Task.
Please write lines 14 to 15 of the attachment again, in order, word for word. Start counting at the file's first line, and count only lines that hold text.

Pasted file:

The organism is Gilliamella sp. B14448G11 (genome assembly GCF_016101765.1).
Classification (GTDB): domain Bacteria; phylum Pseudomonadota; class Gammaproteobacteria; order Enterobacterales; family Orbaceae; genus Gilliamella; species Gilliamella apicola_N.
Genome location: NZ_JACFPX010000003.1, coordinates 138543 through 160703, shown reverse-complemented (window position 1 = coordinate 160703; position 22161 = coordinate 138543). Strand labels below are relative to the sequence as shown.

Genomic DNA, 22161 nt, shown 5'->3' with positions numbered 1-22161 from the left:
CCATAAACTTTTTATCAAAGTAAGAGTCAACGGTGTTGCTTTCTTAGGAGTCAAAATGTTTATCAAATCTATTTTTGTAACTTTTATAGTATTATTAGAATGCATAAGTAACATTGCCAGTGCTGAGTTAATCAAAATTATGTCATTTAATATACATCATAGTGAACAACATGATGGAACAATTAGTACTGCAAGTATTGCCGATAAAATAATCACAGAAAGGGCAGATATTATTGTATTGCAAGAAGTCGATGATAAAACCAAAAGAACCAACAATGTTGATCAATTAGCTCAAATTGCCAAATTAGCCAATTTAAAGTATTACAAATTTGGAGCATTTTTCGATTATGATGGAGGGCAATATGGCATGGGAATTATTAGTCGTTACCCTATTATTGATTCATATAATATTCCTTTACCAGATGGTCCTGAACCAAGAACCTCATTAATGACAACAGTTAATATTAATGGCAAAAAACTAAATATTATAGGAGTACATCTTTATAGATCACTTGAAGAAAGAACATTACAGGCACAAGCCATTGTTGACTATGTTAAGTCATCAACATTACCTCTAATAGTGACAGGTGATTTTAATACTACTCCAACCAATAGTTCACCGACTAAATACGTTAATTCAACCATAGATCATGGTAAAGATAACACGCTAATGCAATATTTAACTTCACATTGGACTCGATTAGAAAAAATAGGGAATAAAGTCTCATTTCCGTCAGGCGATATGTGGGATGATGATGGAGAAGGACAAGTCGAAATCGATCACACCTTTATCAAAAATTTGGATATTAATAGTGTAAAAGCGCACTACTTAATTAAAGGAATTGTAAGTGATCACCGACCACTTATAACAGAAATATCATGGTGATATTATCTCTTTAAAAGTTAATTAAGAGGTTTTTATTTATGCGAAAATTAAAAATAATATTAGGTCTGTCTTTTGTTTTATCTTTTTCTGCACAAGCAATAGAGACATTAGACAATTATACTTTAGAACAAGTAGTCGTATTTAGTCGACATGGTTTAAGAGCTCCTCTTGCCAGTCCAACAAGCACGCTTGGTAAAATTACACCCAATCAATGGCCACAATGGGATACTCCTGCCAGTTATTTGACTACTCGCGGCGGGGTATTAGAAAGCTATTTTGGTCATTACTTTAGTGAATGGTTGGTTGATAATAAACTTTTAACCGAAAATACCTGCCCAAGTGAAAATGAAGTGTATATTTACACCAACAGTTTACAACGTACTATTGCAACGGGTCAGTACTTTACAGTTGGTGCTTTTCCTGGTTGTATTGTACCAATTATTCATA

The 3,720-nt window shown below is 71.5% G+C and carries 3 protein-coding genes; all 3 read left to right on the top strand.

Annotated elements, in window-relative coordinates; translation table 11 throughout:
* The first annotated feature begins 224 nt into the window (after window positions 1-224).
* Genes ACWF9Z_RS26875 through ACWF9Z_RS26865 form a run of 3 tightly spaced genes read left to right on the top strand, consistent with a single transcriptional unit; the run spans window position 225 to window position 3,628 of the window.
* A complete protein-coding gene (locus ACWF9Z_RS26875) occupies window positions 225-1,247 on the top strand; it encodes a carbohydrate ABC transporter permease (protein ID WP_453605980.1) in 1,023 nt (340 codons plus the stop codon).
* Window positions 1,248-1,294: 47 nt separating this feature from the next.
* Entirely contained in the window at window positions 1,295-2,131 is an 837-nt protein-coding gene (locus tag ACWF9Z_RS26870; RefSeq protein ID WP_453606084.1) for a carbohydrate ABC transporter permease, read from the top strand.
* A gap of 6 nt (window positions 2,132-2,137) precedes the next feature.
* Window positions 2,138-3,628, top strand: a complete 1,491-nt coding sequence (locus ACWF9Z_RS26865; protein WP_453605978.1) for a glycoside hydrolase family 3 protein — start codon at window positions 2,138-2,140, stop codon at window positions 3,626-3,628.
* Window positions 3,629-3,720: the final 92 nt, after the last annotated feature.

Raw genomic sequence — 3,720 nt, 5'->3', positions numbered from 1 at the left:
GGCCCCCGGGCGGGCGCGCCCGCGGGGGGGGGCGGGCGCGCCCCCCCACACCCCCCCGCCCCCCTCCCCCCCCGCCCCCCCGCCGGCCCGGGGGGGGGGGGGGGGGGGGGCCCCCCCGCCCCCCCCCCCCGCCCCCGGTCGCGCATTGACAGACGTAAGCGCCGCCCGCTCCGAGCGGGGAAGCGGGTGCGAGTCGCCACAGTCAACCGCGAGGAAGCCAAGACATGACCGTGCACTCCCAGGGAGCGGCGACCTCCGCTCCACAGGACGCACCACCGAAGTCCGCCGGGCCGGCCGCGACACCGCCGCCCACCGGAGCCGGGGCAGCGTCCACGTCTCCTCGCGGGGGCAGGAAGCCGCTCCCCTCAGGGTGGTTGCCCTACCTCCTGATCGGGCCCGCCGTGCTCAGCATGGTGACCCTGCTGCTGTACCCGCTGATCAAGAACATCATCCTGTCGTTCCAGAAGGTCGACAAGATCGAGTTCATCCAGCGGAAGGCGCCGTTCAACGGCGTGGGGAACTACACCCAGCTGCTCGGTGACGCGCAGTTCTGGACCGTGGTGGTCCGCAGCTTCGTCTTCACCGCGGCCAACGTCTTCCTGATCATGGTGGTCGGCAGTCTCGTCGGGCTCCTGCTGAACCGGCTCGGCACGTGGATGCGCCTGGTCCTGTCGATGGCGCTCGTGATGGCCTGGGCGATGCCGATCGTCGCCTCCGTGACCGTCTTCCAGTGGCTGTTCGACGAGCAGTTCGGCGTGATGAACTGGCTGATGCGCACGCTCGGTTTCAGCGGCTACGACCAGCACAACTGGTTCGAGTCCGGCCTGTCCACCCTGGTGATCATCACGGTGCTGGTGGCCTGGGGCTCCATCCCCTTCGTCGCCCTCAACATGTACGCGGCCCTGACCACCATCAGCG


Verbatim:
* Window positions 2,138-3,628, top strand: a complete 1,491-nt coding sequence (locus ACWF9Z_RS26865; protein WP_453605978.1) for a glycoside hydrolase family 3 protein — start codon at window positions 2,138-2,140, stop codon at window positions 3,626-3,628.
* Window positions 3,629-3,720: the final 92 nt, after the last annotated feature.